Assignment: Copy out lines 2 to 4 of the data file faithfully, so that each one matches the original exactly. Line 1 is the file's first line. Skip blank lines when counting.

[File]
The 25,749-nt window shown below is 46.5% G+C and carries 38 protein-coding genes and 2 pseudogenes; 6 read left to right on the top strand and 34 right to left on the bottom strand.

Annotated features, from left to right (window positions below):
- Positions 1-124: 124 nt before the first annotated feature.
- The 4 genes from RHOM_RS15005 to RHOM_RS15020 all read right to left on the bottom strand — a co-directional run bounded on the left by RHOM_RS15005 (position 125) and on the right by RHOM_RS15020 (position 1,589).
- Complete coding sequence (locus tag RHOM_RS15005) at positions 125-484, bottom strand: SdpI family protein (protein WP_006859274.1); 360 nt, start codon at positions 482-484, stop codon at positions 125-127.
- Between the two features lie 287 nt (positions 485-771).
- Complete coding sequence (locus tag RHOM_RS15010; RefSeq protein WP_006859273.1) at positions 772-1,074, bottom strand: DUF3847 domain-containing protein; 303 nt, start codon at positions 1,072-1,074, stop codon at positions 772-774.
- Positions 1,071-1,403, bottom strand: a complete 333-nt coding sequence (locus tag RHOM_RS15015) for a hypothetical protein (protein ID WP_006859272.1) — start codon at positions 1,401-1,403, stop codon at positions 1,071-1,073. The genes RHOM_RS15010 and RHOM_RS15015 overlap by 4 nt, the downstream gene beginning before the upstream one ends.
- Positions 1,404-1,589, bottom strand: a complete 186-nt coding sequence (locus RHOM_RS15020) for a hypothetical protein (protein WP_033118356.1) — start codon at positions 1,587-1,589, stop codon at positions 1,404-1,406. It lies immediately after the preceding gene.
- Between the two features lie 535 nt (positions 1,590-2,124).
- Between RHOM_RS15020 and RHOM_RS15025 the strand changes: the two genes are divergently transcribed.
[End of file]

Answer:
Annotated features, from left to right (window positions below):
- Positions 1-124: 124 nt before the first annotated feature.
- The 4 genes from RHOM_RS15005 to RHOM_RS15020 all read right to left on the bottom strand — a co-directional run bounded on the left by RHOM_RS15005 (position 125) and on the right by RHOM_RS15020 (position 1,589).